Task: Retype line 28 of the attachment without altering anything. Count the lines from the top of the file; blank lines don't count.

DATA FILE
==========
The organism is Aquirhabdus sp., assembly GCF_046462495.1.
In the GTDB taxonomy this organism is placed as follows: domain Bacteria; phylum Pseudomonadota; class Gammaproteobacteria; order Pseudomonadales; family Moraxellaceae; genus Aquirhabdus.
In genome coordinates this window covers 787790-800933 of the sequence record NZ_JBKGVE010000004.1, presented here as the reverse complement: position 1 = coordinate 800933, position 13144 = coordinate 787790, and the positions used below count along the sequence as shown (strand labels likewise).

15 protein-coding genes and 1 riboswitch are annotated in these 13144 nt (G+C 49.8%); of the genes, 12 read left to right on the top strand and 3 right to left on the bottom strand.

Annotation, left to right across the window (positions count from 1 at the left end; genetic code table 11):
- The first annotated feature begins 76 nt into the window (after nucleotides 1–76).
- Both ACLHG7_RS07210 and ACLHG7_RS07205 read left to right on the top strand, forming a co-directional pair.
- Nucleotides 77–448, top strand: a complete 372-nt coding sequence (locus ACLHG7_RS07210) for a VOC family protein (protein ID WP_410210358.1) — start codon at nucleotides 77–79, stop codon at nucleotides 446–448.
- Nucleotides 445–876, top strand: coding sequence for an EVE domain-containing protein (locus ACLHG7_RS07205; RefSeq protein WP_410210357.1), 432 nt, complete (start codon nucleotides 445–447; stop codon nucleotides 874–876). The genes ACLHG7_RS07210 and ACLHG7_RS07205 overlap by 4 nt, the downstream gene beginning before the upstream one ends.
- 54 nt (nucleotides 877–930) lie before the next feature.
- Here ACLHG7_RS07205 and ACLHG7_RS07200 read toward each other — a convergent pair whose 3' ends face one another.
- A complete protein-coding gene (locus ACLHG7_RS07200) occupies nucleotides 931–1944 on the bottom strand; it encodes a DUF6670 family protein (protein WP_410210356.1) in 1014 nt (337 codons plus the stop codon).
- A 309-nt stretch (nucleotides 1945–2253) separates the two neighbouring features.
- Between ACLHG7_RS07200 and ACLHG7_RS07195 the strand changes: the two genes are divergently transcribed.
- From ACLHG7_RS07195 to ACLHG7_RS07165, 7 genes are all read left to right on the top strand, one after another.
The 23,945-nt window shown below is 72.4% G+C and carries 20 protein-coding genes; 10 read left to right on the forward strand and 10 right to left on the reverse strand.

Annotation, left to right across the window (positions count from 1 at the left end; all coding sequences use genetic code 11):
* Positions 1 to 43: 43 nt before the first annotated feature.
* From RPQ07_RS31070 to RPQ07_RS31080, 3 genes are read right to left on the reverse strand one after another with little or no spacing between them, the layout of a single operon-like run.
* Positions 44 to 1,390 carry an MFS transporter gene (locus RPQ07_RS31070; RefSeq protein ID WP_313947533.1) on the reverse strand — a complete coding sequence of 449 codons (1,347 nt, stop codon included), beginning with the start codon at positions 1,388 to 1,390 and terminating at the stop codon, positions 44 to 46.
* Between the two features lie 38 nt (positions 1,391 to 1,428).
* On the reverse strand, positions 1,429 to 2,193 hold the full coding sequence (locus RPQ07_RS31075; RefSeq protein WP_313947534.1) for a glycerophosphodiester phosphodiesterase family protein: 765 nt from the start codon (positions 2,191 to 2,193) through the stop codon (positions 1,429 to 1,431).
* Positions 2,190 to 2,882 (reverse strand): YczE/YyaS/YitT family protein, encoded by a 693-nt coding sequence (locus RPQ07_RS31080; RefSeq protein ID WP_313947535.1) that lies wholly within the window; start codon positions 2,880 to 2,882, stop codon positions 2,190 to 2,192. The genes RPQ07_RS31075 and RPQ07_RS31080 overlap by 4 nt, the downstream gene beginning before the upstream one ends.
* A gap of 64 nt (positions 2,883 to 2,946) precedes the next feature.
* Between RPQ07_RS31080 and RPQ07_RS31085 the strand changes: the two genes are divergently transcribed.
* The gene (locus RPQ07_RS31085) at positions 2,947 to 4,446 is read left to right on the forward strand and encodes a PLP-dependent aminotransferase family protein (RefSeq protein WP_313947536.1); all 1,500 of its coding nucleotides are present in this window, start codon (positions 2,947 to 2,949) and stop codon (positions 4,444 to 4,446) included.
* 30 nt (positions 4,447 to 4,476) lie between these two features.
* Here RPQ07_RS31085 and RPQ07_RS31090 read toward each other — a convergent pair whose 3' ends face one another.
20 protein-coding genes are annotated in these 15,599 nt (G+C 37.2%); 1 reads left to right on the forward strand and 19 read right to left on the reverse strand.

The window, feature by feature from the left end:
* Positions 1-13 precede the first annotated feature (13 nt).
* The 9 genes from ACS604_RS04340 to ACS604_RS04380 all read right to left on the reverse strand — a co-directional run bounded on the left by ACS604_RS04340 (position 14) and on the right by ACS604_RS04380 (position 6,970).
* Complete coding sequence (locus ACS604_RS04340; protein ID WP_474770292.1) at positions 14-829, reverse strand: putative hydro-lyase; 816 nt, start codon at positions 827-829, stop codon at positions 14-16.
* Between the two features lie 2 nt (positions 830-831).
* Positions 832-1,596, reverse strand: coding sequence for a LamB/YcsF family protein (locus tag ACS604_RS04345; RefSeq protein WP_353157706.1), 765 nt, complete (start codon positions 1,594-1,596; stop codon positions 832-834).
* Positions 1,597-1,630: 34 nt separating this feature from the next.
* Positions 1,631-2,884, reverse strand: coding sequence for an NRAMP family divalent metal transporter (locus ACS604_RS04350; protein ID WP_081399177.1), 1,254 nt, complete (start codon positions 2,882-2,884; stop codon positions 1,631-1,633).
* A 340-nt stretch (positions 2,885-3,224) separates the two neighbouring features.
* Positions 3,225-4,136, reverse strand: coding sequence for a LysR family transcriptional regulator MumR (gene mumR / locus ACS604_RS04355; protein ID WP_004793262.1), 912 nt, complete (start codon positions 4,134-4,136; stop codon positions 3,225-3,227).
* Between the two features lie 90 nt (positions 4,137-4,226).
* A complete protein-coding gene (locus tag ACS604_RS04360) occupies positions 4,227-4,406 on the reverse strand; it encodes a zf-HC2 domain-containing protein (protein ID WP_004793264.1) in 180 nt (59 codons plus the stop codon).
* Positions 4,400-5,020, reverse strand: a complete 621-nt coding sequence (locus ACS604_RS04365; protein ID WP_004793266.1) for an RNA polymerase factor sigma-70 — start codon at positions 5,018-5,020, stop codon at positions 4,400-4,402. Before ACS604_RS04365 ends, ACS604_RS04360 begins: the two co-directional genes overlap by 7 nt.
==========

* Here RPQ07_RS31085 and RPQ07_RS31090 read toward each other — a convergent pair whose 3' ends face one another.